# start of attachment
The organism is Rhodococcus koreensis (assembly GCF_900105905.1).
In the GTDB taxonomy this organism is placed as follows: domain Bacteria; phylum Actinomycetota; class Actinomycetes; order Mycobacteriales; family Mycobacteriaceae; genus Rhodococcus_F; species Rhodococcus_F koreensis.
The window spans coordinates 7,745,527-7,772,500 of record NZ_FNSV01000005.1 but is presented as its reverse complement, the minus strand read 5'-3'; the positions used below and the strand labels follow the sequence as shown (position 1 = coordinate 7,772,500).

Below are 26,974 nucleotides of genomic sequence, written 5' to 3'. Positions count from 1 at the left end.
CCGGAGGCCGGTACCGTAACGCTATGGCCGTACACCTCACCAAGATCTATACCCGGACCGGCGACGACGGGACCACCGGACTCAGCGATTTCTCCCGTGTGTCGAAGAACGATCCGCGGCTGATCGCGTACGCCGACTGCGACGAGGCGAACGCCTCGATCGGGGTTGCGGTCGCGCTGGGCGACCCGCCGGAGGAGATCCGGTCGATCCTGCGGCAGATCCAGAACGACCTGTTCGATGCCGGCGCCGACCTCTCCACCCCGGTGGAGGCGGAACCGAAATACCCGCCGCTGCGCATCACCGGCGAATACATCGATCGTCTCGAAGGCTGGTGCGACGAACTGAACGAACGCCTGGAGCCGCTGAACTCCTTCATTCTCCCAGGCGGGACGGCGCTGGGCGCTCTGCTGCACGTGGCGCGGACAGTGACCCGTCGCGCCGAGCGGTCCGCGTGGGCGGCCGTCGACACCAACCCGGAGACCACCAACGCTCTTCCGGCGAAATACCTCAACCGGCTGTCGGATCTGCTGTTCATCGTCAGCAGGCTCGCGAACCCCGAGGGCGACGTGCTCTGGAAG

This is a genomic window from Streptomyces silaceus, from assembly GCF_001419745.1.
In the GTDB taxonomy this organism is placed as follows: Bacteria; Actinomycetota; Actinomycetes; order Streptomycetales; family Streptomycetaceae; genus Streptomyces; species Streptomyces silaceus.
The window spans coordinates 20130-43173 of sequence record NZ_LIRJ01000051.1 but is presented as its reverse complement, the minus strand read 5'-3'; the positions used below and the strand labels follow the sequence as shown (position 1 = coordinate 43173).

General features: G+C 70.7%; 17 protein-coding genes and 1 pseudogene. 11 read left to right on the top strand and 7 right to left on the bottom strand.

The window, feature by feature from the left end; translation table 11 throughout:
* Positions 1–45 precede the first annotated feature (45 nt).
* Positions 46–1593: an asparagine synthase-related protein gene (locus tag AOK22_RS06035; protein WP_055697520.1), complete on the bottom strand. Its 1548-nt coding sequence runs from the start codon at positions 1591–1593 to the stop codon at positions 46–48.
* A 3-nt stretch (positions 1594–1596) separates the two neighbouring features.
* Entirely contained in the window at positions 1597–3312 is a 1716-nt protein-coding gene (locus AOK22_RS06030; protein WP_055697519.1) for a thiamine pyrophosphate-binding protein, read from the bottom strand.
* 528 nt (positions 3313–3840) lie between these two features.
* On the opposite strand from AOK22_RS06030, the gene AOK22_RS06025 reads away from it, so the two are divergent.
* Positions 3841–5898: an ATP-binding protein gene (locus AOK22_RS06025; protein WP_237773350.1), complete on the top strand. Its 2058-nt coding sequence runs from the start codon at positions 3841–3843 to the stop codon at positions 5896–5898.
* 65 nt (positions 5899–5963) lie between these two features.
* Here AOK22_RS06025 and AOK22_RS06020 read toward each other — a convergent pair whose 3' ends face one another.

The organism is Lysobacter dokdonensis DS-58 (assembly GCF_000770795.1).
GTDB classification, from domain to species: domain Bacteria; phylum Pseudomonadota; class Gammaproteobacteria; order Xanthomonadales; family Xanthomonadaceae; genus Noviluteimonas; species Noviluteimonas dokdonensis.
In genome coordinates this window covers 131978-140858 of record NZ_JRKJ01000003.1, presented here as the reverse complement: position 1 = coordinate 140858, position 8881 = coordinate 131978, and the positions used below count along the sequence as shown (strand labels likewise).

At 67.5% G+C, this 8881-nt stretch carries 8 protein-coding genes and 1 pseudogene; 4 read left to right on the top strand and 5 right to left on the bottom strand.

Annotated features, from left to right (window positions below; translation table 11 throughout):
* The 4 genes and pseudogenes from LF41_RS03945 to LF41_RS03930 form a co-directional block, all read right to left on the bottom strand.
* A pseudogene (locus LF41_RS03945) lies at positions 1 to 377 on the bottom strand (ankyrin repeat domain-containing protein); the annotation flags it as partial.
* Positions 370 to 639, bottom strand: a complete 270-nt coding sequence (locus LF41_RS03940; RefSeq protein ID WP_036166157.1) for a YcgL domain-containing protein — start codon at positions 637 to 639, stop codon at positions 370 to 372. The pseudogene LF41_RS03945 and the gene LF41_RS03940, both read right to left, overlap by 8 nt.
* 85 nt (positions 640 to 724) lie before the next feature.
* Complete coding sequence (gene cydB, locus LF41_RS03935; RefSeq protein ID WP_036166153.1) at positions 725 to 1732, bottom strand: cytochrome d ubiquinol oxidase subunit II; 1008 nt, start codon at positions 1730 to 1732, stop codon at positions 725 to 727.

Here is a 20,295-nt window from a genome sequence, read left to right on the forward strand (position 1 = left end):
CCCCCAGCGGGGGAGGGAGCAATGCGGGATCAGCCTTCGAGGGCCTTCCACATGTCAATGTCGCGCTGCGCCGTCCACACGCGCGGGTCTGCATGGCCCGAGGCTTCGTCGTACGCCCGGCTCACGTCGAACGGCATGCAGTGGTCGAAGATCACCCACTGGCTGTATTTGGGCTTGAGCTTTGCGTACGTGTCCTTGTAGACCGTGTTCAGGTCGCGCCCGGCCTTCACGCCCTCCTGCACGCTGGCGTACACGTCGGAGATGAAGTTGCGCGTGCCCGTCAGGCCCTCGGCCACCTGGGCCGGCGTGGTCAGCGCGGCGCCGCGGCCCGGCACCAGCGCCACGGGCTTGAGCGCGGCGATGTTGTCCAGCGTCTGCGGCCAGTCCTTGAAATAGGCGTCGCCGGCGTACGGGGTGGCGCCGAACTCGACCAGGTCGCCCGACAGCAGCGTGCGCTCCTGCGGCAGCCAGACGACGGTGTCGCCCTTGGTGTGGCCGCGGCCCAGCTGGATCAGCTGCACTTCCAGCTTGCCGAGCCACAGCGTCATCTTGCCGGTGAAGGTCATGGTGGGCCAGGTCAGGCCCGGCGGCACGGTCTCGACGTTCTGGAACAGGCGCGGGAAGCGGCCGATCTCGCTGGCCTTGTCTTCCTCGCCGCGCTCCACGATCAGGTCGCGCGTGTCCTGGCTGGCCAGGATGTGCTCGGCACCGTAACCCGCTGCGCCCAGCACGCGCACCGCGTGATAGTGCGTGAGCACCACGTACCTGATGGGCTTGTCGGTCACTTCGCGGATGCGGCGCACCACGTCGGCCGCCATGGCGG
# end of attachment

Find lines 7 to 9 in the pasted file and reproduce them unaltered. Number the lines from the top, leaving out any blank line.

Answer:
In the GTDB taxonomy this organism is placed as follows: Bacteria; Actinomycetota; Actinomycetes; order Streptomycetales; family Streptomycetaceae; genus Streptomyces; species Streptomyces silaceus.
The window spans coordinates 20130-43173 of sequence record NZ_LIRJ01000051.1 but is presented as its reverse complement, the minus strand read 5'-3'; the positions used below and the strand labels follow the sequence as shown (position 1 = coordinate 43173).

General features: G+C 70.7%; 17 protein-coding genes and 1 pseudogene. 11 read left to right on the top strand and 7 right to left on the bottom strand.